April 6, 2012

From Friendly Ghosts To Gamma Rays: Dororo and The Three Stooges!

From Friendly Ghosts To Gamma Rays, No.91: Everything Old Is New Again

Hey guys, and welcome back to your favorite all-ages comics column, From Friendly Ghosts To Gamma Rays! Before we get down to this week’s goodness, I just wanted to say that I love the new MAD Magazine App and digital version of their magazine. I think a lot of people having been chatting about Marvel’s AR-App this week, which hasn’t thrilled me yet (trying to take a picture of the panel in your printed book and juggling your iPad at the same time is such a pain, and if you don’t hit the panel right, forget about it!), but what has thrilled me is the MAD App DC rolled out this week. I reviewed it yesterday here on the site; check out the review here! Now let’s get down to it!


Dororo Omnibus Edition
Publisher: Vertical Inc.
Written and Drawn By: Osamu Tezuka

Originally published from 1967 to 1968 in Weekly Shonen Sunday, Dororo finally made it over here in an Eisner winning three volume collection in 2008 published by Vertical Inc. Now, a few years later and for a fraction of the cost (this omnibus edition is just $24.95), we get all three volumes released in one set again to much coolness.

So what is it that makes Dororo stand out next to other works like Astro Boy or Princess Knight? Well, basically the plot and how it’s told by Tezuka is incredibly cool. The manga follows Hyakkimaru, a traveling swordsman who is out to slay 48 demons. Right before he was born, his Dad struck a deal with the demons where they could take 48 parts of his first-born in exchange for land and wealth. After Hyakkimaru was born, since he was nothing more than a human worm with no limbs, eyes, etc., they sent him in a basket down river so the gods could have their way. Luckily Hyakkimaru is saved by a fellow who takes pity on him, and after discovering Hyakkimaru is quickly developing a sort of psychic-intuition, builds him fake limbs and parts so he can function like a normal human. Hyakkimaru discovers that as he kills a demon, one of his 48 missing parts are returned to him, hence his journey. Early on he meets a child named Dororo (a kiddish mispronunciation of Doronbo, or “theif”), who claims he will not leave Hyakkimaru’s side until he is given his sword.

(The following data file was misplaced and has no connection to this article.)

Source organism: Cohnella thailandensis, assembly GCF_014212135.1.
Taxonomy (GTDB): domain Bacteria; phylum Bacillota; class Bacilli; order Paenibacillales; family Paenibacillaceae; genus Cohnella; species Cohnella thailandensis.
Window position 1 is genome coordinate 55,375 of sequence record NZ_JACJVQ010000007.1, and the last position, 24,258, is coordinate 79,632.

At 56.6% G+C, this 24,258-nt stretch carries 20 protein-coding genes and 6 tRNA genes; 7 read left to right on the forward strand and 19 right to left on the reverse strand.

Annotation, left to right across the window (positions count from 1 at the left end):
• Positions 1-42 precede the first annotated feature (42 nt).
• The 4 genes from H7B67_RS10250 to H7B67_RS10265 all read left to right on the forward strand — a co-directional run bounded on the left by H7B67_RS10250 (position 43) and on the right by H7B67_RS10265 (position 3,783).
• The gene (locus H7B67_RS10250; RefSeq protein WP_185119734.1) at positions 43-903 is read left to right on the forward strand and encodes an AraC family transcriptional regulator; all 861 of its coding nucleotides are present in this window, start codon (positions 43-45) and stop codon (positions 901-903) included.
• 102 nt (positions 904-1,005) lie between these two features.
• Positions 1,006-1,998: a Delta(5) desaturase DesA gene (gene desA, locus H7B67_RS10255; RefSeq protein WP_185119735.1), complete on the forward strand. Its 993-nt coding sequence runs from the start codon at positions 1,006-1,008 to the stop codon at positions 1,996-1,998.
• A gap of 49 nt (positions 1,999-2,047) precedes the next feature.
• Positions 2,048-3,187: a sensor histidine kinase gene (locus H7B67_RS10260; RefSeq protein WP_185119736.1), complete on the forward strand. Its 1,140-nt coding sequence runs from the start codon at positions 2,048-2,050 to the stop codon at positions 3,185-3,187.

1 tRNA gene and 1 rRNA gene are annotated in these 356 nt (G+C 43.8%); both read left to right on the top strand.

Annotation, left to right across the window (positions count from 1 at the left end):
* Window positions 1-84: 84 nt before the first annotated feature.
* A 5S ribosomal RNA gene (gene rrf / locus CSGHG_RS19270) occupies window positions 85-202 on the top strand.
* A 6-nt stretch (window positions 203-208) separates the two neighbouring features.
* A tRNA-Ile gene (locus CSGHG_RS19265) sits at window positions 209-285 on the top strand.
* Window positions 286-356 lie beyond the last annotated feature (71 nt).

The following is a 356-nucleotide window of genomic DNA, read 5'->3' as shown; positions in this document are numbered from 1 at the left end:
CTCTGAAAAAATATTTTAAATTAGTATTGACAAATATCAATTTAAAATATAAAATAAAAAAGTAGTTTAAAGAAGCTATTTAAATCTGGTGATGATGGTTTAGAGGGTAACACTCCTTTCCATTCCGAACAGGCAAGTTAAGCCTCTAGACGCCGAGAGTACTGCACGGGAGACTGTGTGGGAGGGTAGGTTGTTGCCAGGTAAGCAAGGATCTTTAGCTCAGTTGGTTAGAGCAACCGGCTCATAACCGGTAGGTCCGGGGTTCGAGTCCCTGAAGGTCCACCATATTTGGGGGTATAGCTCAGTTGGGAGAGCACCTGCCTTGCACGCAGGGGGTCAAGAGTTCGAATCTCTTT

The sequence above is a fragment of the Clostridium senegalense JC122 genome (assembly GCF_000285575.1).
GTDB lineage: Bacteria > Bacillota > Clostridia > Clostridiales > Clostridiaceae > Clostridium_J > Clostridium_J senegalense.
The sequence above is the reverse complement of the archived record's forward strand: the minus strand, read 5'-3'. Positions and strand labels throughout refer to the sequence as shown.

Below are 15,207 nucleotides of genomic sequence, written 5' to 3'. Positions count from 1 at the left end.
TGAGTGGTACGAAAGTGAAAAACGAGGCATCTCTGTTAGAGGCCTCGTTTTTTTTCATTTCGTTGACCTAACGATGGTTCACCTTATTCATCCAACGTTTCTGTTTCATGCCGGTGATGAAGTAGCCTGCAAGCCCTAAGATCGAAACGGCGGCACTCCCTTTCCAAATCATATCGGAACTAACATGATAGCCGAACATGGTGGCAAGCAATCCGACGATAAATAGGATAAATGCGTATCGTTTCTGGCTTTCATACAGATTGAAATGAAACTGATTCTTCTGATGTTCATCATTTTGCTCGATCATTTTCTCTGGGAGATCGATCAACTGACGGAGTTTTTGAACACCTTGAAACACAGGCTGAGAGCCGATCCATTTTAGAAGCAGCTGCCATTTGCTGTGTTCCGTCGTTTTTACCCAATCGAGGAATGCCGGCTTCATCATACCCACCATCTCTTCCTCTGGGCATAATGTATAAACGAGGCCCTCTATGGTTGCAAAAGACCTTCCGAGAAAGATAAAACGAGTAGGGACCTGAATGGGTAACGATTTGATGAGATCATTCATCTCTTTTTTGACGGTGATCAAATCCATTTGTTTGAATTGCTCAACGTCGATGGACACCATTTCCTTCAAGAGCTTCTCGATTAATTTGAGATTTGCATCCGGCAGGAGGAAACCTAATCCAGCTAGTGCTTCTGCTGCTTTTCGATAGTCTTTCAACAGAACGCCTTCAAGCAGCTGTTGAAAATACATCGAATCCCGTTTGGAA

In about 840 pages we get an epic journey as Hyakkimaru and Dororo meet a wide amount of demons, most based off Japanese folk-monsters, or yokai. This was the “thing” at the time, between the milestone manga GeGeGe No Kitaro (Tezuka references the author in Dororo) and the hit Yokai Monster War movies being produced by Daei, Tezuka tackling this type of work for a Shonen audience was a no brainer. However, that doesn’t mean anything bad at all; Tezuka is Tezuka at some of his best moments in this horror-action tale for all ages. From our heroes dealing with demon sharks to moth monsters, it’s fantastic work. At the same time, Tezuka has plot lines of Hyakkimaru dealing with his real long lost parents (and their success at his cost) a few times, as well as the sad story of why Dororo is an orphan, tying a human drama element into this yokai-fighting tale. Towards the end of the series he brings in a treasure subplot, which plays out until everything wraps up. Monsters, samurai, treasure: this thing has it all and it’s well-paced stuff.

Art wise, some folks like to hold off on Tezuka stuff, the obvious influence of Disney showing through his work. For those folks I say don’t hold back. Some of his adult works like Phoenix or Ode to Kirohito are done in that Tezuka style, but are still completely engrossing pieces of work for as “cartoony” as the character designs may be, and the same rings true here. Now, it’s an epic about killing demons, so yes, there’s blood and fighting; however, like the early cartoons of America before censorship struck, the blood and fighting seem harmless at times because of the character designs looking the way they do. That doesn’t mean they don’t have an impact, especially the way Tezuka edits a lot of his pages with near movie-TV story boarding, but for folks worried if this is still all-age appropriate, I say yes. It was in the late-60s and it is now.